A farm, that used to be known as Point Pleasant, lies in the bend of a stream in a Dakota valley. The square mile of land with the little river on its west and north sides, was made up, thirty years ago, of 520 gently rolling cultivated acres and 120 acres of woodland. Its artesian well gave a constant flow for domestic purposes. The fertile soil yielded twenty-five to thirty-five bushels of wheat to the acre and other crops in proportion. The woodland supplied fuel, pasturage for a herd of dairy cattle and sheltered the farm from the worst effects of blizzards, hail and dust storms. A water-wheel in the river filled the barnyard drinking-trough. The river also was used for fishing, swimming and canoeing in the summer, and ice was put up each winter.

Point Pleasant and what has happened there since the turn of the century is typical of the depression hat began, long before the "boom" broke, to creep over the Mississippi Valley drainage area. The well has run dry. The river, once a swift stream four to twelve feet deep, thirty feet broad, may be crossed on stepping-stones except for a few weeks in early spring. The woods are dead timber, rapidly being cut off for fuel, leaving the farm exposed to the full force of the prairie winds. The fields, instead of their once abundant harvest, yield ten to fifteen bushels of wheat to the acre. The farm's most important crop‹the young generation‹is gone, unwilling to face the life of hard, ill-paid toil and the lack of all modern conveniences.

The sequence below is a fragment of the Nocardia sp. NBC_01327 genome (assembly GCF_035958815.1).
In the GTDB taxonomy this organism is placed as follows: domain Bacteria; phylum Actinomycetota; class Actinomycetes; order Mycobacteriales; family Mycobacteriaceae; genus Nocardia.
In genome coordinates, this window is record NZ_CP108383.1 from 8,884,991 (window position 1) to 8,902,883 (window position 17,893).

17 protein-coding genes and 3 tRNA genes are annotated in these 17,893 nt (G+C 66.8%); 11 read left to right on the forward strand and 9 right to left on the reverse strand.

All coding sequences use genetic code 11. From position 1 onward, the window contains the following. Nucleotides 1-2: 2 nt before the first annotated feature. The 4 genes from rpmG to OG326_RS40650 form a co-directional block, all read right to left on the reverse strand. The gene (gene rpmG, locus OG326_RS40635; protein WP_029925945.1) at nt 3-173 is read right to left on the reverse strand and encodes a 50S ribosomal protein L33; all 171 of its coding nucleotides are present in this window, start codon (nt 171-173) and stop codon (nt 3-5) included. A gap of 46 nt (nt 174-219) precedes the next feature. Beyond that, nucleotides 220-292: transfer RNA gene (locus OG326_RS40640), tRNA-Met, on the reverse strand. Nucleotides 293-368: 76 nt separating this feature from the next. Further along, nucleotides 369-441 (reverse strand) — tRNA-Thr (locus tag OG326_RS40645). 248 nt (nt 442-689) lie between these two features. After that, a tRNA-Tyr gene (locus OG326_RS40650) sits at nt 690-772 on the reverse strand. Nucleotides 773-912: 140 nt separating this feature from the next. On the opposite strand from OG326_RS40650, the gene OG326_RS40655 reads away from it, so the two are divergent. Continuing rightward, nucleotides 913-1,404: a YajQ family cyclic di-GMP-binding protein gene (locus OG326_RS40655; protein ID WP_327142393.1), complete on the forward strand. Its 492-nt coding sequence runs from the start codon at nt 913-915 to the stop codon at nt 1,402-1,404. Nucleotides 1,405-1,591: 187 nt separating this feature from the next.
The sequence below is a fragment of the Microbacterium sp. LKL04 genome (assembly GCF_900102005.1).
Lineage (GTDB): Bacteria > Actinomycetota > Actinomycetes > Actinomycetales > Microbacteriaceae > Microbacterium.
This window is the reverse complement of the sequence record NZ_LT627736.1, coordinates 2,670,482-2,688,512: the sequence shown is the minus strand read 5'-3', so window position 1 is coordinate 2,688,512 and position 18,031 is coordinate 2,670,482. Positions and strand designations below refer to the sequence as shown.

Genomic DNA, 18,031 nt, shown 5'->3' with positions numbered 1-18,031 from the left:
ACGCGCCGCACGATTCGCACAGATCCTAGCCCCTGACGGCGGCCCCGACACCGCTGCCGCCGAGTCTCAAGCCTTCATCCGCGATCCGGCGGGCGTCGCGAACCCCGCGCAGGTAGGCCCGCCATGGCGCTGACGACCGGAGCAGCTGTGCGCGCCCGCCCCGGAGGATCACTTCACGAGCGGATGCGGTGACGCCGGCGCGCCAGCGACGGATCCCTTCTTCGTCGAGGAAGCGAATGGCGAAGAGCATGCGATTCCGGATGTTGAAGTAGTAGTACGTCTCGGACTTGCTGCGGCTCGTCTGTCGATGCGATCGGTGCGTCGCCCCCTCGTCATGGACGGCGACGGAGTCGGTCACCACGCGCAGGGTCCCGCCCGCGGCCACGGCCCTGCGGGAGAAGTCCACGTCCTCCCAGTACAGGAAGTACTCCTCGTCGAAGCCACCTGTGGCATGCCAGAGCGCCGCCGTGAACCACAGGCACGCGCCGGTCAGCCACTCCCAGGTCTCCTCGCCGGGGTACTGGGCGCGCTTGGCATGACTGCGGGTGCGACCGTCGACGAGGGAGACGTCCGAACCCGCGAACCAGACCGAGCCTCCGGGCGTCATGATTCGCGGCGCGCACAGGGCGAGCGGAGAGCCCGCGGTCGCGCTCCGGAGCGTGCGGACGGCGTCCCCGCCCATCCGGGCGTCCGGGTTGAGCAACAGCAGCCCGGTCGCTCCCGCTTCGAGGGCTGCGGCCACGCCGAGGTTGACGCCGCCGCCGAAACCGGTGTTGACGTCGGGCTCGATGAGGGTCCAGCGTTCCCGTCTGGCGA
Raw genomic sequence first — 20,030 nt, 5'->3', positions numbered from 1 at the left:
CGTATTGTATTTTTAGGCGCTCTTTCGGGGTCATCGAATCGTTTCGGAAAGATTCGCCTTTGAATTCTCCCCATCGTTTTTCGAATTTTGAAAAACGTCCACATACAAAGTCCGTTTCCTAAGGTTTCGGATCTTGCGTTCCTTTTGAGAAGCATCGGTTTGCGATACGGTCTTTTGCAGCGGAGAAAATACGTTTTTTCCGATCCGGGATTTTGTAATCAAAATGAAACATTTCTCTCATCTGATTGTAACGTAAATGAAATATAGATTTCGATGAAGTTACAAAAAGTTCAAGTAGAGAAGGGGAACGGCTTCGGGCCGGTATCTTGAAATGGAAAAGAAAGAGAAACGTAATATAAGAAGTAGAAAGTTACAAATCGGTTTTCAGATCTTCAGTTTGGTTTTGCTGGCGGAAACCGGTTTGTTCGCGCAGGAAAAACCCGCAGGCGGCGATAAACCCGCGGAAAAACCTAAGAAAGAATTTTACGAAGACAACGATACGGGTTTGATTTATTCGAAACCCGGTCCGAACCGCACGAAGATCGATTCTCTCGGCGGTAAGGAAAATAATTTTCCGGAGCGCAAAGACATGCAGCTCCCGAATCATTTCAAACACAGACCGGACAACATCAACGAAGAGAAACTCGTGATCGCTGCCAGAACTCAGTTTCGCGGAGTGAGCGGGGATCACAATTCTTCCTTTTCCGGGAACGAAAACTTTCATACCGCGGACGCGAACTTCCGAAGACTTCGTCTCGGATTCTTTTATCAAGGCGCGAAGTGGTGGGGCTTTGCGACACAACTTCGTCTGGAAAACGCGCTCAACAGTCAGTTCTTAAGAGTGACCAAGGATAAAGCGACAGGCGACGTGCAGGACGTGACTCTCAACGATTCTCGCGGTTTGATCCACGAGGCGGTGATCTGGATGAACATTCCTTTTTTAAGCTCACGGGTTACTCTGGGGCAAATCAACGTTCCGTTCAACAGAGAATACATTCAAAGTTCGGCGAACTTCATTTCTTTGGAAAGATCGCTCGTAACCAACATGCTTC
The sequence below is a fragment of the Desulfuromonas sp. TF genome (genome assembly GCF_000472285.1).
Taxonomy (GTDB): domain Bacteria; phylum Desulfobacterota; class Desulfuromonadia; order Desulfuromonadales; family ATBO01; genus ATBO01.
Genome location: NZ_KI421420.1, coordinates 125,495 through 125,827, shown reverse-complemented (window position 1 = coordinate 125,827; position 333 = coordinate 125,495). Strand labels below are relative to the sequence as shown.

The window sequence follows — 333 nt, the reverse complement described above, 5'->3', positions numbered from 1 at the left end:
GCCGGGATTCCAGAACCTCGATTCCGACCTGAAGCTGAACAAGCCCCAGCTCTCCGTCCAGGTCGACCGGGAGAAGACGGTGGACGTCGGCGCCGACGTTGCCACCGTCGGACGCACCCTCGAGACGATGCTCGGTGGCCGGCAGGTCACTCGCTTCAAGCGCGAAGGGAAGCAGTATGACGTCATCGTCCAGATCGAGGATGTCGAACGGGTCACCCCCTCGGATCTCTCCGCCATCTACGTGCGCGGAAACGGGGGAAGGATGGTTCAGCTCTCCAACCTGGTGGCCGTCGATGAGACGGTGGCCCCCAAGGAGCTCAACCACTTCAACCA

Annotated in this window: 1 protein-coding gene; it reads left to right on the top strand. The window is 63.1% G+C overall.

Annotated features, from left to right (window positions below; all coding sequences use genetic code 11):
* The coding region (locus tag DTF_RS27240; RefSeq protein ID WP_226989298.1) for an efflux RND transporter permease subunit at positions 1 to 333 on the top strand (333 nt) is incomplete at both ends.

On this farm, once beautiful and prosperous (and it is a story that could be repeated all up and down the Valley) "hard times" have deepened in the general depression, but their primary causes were a failing water supply, decreased soil fertility and lack of electric power which would enable the farmer to share in a rising standard of living.

Clearly the essentials in any plan for the region are the conservation, use and control of water, and, inevitably linked with this, the conservation and wise use of the soil. And while is desirable to have all PWA projects for the area passed on by one agency, the primary responsibility of the MVC is not projects but such a plan. The committee has, first of all, a coordinating function. It will not engage in research. Rather, it will gather together, correlate and interpret existing data, and having thus obtained a picture of the Valley, its assets and liabilities, it will be ready to prepare the blueprint of a long-term scheme, drawn in units of five-year or ten-year orts.

Paralleling the growth of the plan must go schemes for its interpretation. The MVC has accepted as a major responsibility the development of a graphic method of statement and interpretation. This committee does not propose to submit a learned report which will quietly gather dust in the departmental archives. "The engineering of human consent," to borrow George Soule's excellent phrase, is essential planning in a democracy. The MVC seeks ways of sharing its vision with the Kansas wheat-grower, the Louisiana planter, and making its figures "come alive" to them through their "sweet reasonableness."

In drawing its plan, the MVC must, of course, determine how radical are the required if the goal is to be attained, and the cost of these steps in dollars and cents as well as their rewards in social terms; but it has also to show that the steps are suited to the technique of a democracy. For throughout the recovery effort, it must be borne in mind that it is one thing to plan and proceed under a dictatorship, but quite another where the rights of free people are respected. If the progress I hope for is made, it may be possible to have ready for the reopening of the Chicago Fair a bird's-eye view of plan and procedure.


Kay Davis, University of Virginia, © 2001-2003